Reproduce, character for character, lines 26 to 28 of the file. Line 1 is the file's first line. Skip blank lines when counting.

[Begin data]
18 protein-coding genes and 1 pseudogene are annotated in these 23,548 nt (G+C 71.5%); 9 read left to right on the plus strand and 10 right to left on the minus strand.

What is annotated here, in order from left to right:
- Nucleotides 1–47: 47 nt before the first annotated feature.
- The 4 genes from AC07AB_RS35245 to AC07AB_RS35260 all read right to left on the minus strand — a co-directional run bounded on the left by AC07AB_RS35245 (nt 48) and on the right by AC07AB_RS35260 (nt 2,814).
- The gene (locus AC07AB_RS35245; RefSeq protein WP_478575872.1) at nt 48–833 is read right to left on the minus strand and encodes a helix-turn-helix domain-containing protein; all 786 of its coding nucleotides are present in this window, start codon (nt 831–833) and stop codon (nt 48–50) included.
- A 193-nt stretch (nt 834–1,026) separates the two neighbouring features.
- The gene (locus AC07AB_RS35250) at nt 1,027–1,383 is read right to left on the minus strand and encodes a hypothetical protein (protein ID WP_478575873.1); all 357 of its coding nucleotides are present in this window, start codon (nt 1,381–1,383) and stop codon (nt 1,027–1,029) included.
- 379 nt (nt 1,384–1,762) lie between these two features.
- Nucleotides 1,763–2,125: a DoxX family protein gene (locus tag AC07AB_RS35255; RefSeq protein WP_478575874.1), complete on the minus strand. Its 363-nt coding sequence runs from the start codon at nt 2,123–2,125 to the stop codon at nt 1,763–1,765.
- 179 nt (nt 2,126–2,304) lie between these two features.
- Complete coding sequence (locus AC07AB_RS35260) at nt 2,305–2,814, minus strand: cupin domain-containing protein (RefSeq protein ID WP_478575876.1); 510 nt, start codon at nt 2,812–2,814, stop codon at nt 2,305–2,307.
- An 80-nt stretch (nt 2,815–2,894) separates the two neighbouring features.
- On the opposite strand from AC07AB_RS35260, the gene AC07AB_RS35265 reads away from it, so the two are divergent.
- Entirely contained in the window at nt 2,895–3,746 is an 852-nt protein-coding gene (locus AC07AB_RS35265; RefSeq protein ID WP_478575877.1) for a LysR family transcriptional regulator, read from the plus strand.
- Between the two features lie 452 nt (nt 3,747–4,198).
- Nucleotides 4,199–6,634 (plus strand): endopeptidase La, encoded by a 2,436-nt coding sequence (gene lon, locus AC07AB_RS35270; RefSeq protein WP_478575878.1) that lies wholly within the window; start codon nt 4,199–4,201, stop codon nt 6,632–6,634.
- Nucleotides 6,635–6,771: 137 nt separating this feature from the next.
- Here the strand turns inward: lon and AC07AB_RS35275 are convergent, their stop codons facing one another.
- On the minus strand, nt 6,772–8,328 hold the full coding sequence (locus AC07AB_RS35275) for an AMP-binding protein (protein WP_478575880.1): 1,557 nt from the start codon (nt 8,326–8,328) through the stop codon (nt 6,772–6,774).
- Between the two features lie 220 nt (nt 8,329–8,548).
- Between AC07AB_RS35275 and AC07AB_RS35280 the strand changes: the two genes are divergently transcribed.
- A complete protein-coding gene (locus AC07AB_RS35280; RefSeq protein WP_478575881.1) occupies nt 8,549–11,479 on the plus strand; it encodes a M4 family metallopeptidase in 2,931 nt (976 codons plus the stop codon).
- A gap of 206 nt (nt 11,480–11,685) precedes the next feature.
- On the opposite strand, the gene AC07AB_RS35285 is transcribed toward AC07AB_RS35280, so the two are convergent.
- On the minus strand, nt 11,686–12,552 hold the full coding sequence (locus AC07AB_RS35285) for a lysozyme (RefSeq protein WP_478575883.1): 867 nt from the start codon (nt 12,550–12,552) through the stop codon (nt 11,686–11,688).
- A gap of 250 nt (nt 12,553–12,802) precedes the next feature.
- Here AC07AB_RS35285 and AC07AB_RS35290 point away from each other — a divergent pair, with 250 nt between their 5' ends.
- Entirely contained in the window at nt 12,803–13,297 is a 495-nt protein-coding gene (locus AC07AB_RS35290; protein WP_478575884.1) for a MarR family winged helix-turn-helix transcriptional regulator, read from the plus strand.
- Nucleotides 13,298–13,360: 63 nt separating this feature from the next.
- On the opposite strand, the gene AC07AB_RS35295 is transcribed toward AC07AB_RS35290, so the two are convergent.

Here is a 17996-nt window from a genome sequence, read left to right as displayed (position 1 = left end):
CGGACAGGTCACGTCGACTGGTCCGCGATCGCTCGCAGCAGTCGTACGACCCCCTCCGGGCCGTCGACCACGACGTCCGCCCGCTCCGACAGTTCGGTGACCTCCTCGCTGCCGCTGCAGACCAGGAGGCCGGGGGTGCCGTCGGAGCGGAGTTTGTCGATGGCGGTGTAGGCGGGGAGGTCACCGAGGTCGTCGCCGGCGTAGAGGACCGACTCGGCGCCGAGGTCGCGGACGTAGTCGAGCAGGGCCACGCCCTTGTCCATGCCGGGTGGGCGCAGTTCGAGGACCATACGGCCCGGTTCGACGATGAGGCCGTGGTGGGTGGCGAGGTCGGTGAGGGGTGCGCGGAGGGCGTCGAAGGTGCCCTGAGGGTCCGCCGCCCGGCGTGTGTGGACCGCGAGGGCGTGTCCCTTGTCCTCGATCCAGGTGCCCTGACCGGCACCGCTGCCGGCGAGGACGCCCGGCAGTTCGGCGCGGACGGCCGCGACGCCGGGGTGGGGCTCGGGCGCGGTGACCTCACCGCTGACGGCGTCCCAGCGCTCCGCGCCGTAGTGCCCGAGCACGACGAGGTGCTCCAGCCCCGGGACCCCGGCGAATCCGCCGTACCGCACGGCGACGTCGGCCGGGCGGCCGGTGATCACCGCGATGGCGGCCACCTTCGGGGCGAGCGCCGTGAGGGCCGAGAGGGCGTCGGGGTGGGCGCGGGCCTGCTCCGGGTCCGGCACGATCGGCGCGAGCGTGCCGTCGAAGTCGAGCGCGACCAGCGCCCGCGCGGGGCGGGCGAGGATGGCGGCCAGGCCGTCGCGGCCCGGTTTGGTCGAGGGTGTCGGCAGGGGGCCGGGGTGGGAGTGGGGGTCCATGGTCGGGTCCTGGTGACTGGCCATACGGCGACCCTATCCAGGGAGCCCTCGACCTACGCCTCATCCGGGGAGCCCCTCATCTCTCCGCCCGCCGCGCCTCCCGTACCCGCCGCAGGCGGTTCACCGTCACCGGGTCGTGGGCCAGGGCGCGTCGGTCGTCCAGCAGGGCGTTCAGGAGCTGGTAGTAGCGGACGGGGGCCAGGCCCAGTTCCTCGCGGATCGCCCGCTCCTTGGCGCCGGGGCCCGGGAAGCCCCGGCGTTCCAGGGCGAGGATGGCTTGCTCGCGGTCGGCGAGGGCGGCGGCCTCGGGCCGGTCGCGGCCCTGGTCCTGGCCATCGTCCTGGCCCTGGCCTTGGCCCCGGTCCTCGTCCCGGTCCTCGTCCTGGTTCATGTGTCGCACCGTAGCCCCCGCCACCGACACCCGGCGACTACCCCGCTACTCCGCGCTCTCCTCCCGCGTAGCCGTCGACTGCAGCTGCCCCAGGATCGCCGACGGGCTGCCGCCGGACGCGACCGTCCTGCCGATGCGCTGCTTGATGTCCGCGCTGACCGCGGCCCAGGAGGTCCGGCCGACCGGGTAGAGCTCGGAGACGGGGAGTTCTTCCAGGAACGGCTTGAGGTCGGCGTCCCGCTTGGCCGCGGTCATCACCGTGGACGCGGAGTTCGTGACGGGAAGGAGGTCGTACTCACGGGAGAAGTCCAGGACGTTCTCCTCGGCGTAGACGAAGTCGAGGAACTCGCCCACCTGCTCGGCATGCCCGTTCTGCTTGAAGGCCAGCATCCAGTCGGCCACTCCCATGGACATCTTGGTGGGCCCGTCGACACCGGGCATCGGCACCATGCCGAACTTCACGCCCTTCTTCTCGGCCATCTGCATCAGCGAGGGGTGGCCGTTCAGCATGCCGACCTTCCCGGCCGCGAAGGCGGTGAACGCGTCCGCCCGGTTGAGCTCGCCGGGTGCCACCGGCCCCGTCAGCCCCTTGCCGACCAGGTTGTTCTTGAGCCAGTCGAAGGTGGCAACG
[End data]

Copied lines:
- A gap of 250 nt (nt 12,553–12,802) precedes the next feature.
- Here AC07AB_RS35285 and AC07AB_RS35290 point away from each other — a divergent pair, with 250 nt between their 5' ends.
- Entirely contained in the window at nt 12,803–13,297 is a 495-nt protein-coding gene (locus AC07AB_RS35290; protein WP_478575884.1) for a MarR family winged helix-turn-helix transcriptional regulator, read from the plus strand.